Economic crisis, reevaluation of programs, reallocation of resources, restructuring of priorities…this process is leading everyone in this country to make difficult decisions to deal with current realities.
For those of us who feel that these decisions are outwardly wrong, we unite and make our voice heard. This has been the case with the language programs cut at SUNY-Albany. If you aren’t aware of the dastardly attack on the humanities, here is the decision being protested from around the world.
In October, UAlbany president George Philip announced that the campus is suspending admissions to five programs — French, Russian, Italian, classics and theater — in the wake of an unprecedented budget shortfall.
This decision has created quite an uproar not only from academics directly affected, but from constituents in higher education from administrators to scholars to students. Stanley Fish blogged about this crisis (in two parts). Other institutions are aiming to revive the humanities.
Ultimately, once decisions like this one reached at SUNY-Albany are made, there is little hope at reversing it, despite the most comprehensive attempts made by all. As a faculty member, I have participated in letter writing (both in its traditional sense and by email correspondence), and have disseminated information to others too.
I even zealously tweeted about the online petition immediately after I learned about it. I imagine a smile or a smirk appearing on the lips of you readers as you get to this paragraph. You are probably thinking, “There she goes with Twitter again. Isn’t there a statute of limitations?!” No, there isn’t! ;)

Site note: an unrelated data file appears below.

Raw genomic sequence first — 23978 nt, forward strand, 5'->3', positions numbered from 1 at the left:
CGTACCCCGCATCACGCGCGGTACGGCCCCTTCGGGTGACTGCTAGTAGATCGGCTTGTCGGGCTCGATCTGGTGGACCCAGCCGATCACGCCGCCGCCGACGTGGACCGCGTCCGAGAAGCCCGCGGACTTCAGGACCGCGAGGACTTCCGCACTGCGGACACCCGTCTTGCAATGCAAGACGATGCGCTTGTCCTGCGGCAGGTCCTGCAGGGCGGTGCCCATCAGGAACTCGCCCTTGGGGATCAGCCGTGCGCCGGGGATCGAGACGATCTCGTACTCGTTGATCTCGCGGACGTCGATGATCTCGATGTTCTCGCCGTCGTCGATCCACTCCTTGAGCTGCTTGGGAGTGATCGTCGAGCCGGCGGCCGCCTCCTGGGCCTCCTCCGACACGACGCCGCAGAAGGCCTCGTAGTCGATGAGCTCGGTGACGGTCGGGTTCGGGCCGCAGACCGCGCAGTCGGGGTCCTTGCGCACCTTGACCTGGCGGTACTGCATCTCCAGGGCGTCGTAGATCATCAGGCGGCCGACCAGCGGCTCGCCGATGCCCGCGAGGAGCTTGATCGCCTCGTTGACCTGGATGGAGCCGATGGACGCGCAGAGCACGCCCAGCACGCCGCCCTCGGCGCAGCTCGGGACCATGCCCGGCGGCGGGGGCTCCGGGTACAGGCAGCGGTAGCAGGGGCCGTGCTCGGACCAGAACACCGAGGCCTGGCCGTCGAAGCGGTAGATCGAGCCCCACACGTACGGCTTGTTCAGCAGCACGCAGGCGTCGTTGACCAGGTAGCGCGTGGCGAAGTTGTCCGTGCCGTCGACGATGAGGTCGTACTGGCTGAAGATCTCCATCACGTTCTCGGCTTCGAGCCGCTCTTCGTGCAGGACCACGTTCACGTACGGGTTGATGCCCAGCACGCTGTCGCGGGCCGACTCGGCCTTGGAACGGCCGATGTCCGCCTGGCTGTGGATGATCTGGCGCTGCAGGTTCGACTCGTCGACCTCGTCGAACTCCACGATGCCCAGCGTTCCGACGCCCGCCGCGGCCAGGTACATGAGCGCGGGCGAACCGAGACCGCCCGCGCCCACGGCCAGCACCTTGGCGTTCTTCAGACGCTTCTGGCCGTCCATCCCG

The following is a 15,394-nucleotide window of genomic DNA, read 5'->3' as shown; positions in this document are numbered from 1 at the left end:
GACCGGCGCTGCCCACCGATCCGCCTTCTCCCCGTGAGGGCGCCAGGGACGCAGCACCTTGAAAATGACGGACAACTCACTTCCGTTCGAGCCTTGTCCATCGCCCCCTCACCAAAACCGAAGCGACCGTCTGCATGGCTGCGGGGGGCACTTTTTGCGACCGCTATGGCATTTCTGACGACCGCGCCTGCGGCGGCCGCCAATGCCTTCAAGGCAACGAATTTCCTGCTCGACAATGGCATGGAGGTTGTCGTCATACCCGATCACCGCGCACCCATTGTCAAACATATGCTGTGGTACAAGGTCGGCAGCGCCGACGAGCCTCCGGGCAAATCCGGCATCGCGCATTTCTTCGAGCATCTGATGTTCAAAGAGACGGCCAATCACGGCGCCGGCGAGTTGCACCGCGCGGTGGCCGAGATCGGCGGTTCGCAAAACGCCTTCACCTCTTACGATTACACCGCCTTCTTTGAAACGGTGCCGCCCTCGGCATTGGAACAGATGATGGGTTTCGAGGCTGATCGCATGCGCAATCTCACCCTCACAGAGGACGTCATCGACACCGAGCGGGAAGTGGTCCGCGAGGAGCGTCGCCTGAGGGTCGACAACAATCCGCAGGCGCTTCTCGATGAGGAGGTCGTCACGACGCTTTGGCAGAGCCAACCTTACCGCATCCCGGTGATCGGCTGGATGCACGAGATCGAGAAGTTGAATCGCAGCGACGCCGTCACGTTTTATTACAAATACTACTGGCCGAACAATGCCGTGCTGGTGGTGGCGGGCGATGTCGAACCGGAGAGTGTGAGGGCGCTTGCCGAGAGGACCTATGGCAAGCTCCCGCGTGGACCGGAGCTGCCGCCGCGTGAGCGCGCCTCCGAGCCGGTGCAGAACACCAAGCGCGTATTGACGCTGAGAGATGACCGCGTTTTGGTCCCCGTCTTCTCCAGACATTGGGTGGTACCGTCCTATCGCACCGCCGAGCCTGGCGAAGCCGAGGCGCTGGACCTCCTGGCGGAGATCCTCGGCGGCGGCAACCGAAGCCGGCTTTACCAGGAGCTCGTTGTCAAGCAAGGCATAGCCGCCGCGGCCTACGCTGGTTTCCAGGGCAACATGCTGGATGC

On Sunday, October 10, 2010, I learned about the petition via this tweet:
It was retweeted by a number of members (more than just the 2 in the image above!) in my personal learning network (PLN). One tweep asked if international signatures would be accepted. I did not know whether their signatures would be counted, nevertheless many of us pleaded with everyone in our PLN to sign the petition and retweet the information to their PLNs. Three days later, I tweeted this:
My last tweet on October 13/10 showed an increase of 2,960 signatures over the three days in which I tweeted it and it was retweeted. I am not naive enough to think that Twitter was solely responsible for this increase of almost 3,000 signatures in 3 days, but I do credit my PLN on Twitter with helping disseminate information about the petition quickly and effectively. Tweeps in Italy, Spain and England, people across NJ and the rest of America united to be heard on the SUNY-Albany cuts.
The penultimate paragraph of the timesunion.com articles tells us
Although I will never know for certain, I firmly believe that the far-reaching arm of Twitter contributed to the extensive national and international representation of the signatures on the petition.
You may think this is a lost cause and I have tweeted and blogged for no reason…but there
were and still are so many lessons to learn from this, at so many different levels.